Once again, as part of my science and art class (which is now finished btw) we spent some time becoming familiar with different kinds of paint. This tiny little piece is my very first time working with oil paint! This panel is only 4″x4″ and has been gesso’d and sanded by hand.
Oil paint is a mixture of raw pigments and linseed oil. (Or poppy seed oil or walnut oil, but linseed is most commonly used today) We mixed all of our own pigments to paint these little panels, and a small amount of color really goes a long way. Mostly because oil paint stays wet for so long, small bits of pigment can be re-worked and blended for days. Many people who work with oil consider this feature to be one of its greatest advantages. I however, am not quite used to it yet. I am used to layering my paint in rapid succession using acrylics which dry very quickly. Acrylic paints have really dictated the way that I learned to paint because oils had not been very available to me in high school. Another draw back to oil paints that I see, is actually what I smell. The image dries on the canvas as the linseed oil goes rancid. Therefore, the linseed oil gives off a strong odor which gives painting studios a distinctive smell. I am not a fan.
Linseed oil apparently is always drying. And practically never stops. If you pour a little on a pallet and let it sit for months, it will dry into a rubbery substance sort of like dried glue or rubber cement but with less crumbling. If left for enough years, the oil will harden into a rock and can be shattered.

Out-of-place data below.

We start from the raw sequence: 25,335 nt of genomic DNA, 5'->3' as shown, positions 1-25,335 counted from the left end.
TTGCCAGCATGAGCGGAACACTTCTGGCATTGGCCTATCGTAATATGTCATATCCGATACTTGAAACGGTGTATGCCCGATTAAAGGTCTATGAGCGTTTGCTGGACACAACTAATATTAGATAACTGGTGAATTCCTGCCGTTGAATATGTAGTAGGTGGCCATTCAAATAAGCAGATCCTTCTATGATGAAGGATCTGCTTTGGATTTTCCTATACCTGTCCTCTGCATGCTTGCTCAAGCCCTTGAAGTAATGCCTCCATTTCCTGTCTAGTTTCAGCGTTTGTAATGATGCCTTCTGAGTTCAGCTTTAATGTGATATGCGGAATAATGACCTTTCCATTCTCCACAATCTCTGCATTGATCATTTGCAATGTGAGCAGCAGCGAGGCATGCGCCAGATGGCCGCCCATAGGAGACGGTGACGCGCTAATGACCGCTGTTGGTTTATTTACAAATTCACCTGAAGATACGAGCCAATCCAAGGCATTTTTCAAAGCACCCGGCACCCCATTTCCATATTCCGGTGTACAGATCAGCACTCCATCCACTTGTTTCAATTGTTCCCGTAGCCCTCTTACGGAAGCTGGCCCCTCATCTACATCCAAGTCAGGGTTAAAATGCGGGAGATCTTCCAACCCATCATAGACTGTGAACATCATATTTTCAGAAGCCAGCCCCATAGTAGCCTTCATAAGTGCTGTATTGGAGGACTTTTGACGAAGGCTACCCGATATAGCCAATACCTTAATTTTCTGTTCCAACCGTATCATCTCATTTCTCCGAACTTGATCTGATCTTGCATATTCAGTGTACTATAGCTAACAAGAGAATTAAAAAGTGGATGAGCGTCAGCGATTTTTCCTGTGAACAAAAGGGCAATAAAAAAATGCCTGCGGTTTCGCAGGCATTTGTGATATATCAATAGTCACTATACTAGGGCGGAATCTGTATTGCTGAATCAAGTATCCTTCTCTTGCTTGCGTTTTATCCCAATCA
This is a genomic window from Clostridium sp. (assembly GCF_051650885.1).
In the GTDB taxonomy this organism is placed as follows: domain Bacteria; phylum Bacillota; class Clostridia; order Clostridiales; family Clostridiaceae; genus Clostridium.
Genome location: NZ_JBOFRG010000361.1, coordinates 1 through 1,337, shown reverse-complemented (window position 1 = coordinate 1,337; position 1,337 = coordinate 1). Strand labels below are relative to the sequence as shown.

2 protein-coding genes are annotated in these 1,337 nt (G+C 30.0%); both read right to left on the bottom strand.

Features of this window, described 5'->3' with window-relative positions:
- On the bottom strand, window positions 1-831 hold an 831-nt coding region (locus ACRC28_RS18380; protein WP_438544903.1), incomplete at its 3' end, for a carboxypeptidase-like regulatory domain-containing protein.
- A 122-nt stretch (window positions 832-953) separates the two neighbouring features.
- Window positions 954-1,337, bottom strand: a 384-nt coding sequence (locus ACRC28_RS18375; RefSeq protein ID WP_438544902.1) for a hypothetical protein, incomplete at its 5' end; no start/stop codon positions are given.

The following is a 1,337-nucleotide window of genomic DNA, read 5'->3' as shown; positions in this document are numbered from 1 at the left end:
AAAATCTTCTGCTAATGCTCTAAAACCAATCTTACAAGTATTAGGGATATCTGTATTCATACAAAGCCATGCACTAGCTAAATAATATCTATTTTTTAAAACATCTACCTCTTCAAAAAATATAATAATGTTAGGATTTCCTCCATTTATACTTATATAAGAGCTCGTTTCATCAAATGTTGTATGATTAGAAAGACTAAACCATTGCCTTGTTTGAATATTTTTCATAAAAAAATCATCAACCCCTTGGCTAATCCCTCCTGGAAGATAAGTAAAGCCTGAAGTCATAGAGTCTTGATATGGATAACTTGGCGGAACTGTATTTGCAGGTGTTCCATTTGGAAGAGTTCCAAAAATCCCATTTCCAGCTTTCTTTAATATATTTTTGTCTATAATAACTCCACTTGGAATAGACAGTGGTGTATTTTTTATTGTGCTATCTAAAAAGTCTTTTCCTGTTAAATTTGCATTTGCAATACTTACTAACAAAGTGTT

Oil paints can be toxic, especially if you inhale the unmixed pigments, but some materials are more dangerous than others. Watch out for cadmium and lead.
Oils are very good for dark paintings, and soft blended transitions from dark to light. Rich, deep, darks can be created from oils because of the natural sheen of the paint. The paint is also slightly translucent, allowing some of the underpainting to glow through. The translucency of oil paint can be compared to that of skin, making it an excellent medium for portraits.
I am not ready for oil portraits. Compared to acrylics the paint seems slippery and the continuous smudging of areas I had already completed was frustrating. Lots of drying time must be allowed before areas can be reworked. I spent two sessions of 2 hours per session on this little piece, with 3 days in between for the paint to dry. Even then, there was still wet paint on the sides of the panel. After all is said and done, the glow of this little painting is nice in person, and it has a strong atmospheric quality which was surprisingly easy to achieve thanks to the paint’s luminosity. I look forward to gaining more practice with oils, but in the future I will likely be buying my pigments in tubes instead of the raw form.